Ackerman is the difference in turn radius between the front tires. On oval track cars it can be desirable to create a situation where the left front tire turns faster than the right front tire. The Ackerman effect can help the car turn better through the center of the turn. You can measure the amount of Ackerman you currently have by using a set of turn plates. Typically, Ackerman is measured by turning the right front 10 degrees to the left. If you have Ackerman, the left front will travel further than the right front. A typical amount would be three degrees in 10 degrees of steering. To simplify, moving the right front from zero through 10 degrees of steering will cause the left front to move say 13 degrees in this scenario.
Ackerman is created by your front end geometry. Tie rods that angle forward from the inner pivot point out to the spindle will have more Ackerman.
1e. KPI- or King Pin Inclination Explained.
Ideally, you should be able to draw an imaginary line right thru the middle of your kingpin, and where that line hits the road should be the centre of your tire's contact patch. Setting up a kingpin angle generally involves welding your spindle brackets to your frame inclined at an appropriate angle (often, close to 10*). Then, your spindles get welded to the steering knuckles at the opposite angle. The result is this- With the wheels steered straight, the wheel is perpendicular to the road. As you steer, that KPI angle is altered by your caster angle, which helps you steer by loading up the inside front wheel while cornering.



2. Project Stub Axle Kit Contents
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A – 1x Stub Axle / Spindle Unit (Left Side)
B – 1x Stub Axle / Spindle Unit (Right Side)
C – 4x Long 12mm to 8mm reducers (insert into chassis bracket/mount)
D – 8x Short 12mm to 8mm reducers (spacers between spindle and bracket) or 4x reducers and 12 machine washers or 0x reducers and 24 machine washers
E – 2x Kingpin bolt - M8 x 90mm zinc plated hi-tensile hex head bolt
F – 2x Wheel Retainer Nut (M14 Fine Castle Nut or Nyloc Nut)
G – 2x Large Castle Nut Split Pin (Not supplied if using Nyloc)
H – 2x Small King Pin retainer Nyloc Split Pin
I – 10x 10mm Wheel Spacer Washer
J – 2 x 5mm Wheel Spacer Washer
K – 2x M8 Nyloc King Pin Retainer Nut
L – 2x C Clamp Bracket
*Note: Contents may differ slightly from pack to pack due to stock availability





3. Positioning the C clamp brackets on the chassis

When positioning the C Clamps on the chassis, try to achieve a position as close to the optimal castor and king pin inclination settings as possible (10 degrees & 10 degrees – see pictures in the INTRODUCTION marked Castor and King Pin Inclination).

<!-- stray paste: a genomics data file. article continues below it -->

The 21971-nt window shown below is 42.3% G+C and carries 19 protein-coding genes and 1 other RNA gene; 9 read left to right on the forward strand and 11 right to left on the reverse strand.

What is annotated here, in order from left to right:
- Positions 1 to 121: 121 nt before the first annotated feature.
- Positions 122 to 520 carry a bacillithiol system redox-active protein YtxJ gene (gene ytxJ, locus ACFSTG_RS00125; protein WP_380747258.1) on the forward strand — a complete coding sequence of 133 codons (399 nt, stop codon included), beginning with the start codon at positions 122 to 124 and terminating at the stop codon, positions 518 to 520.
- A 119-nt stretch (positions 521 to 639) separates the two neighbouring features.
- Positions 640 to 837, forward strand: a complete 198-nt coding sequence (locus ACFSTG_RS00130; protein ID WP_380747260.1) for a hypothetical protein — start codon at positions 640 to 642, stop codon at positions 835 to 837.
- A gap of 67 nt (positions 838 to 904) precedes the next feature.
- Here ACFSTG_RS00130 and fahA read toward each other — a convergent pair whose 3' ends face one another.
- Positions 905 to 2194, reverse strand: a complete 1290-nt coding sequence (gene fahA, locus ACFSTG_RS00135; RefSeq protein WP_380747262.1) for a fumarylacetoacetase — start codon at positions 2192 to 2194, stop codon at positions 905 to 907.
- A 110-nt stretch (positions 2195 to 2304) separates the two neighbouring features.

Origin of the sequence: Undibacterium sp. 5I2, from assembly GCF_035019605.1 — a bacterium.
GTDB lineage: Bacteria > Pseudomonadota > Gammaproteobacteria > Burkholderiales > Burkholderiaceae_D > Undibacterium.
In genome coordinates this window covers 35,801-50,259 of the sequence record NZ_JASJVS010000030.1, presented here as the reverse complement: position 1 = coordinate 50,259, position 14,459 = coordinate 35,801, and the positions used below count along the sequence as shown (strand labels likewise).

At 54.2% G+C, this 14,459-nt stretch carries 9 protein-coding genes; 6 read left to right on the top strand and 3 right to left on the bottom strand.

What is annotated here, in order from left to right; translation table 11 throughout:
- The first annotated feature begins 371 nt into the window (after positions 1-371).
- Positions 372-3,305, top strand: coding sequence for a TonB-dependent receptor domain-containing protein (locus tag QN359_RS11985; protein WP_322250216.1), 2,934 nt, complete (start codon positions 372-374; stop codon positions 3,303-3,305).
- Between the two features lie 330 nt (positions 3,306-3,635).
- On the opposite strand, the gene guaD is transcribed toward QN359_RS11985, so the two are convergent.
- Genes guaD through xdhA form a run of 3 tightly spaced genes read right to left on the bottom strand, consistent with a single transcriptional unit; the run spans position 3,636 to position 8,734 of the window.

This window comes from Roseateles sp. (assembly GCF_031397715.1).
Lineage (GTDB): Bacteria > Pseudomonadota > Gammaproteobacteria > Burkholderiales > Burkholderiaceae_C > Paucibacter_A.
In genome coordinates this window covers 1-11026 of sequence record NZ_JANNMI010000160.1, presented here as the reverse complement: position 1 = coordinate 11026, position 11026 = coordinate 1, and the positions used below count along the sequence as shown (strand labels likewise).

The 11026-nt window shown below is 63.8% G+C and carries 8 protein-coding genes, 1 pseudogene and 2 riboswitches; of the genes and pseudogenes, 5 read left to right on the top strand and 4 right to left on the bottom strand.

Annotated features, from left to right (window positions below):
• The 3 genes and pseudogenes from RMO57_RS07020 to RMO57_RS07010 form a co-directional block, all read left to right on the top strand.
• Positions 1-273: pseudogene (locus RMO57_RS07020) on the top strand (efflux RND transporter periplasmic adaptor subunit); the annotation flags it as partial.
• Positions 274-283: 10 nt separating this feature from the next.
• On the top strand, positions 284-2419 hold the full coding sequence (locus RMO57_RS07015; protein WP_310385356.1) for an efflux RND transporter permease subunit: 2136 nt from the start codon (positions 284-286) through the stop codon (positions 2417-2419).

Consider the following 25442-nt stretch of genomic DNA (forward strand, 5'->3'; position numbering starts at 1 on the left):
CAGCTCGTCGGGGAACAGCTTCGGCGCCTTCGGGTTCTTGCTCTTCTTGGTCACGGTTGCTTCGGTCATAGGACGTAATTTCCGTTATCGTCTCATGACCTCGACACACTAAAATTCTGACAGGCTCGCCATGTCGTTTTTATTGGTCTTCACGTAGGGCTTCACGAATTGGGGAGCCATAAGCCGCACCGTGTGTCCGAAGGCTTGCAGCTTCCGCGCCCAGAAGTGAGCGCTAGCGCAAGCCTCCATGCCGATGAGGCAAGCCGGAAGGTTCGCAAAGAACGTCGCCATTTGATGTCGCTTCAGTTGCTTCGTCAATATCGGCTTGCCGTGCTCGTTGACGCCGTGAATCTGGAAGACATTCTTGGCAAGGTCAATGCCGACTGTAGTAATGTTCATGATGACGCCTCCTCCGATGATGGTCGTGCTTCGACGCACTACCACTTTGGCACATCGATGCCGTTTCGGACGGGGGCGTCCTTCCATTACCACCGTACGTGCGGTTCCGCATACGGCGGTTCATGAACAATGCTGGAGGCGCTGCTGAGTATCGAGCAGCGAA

For a race kart, the C clamp centre should be approximately 85mm from the bottom of the floor (Dimension A). Ideally, build these dimensions into your tube work to make your steering set up easier.


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4. Fitting the stub axles to the C clamps

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a. Ensure the stub axles/spindles are located the correct side. When fitted correctly, the flat bracket should face rearward and slightly downward. The Stub Axles should be horizontal.
b. Fit two 10mm-8mm spacers to the C-Clamps (Ackerman points) from the outside of the clamp.
c. Fit the M8 Kingpin through the top of the clamp, then fit two spacers (flat side butted up against each other), then the stub axle, then two more spacers (flat side butted up against each other) then push the kingpin through the bottom clamp and reducer, fit an M8 washer.
d. Fit the nyloc and then split pin.
e. Fit the two steering stop bolts (M8 Hex Head bolts with adjustment nuts) to the two brackets to the rear of the Ackerman point (C Clamp) which holds the spindle/stub axle in place.


5. Tuning
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Base starting points for Caster, Camber, King Pin Inclination, and Toe In/Out
Caster can safely set around 10 degrees up to about 15 degrees
Camber can safely be set at 0 degrees
King Pin Inclination – 10 degrees is optimal – for off road and recreational karts, good results can be obtained at 0 degrees.
Toe In/Out should be set at 0 degrees to provide optimum straight line speed, but if speed is not critical, set Toe Out minimally (say 2 degrees) to provide more straight line stability.
KPI- or King Pin Inclination. Ideally, you should be able to draw an imaginary line right thru the middle of your kingpin, and where that line hits the road should be the centre of your tire's contact patch. Setting up a kingpin angle generally involves welding your spindle brackets to your frame inclined at an appropriate angle (often, close to 10*). Then, your spindles get welded to the steering knuckles at the opposite angle. The result is this- With the wheels steered straight, the wheel is perpendicular to the road. As you steer, that KPI angle is altered by your caster angle, which helps you steer by loading up the inside front wheel while cornering.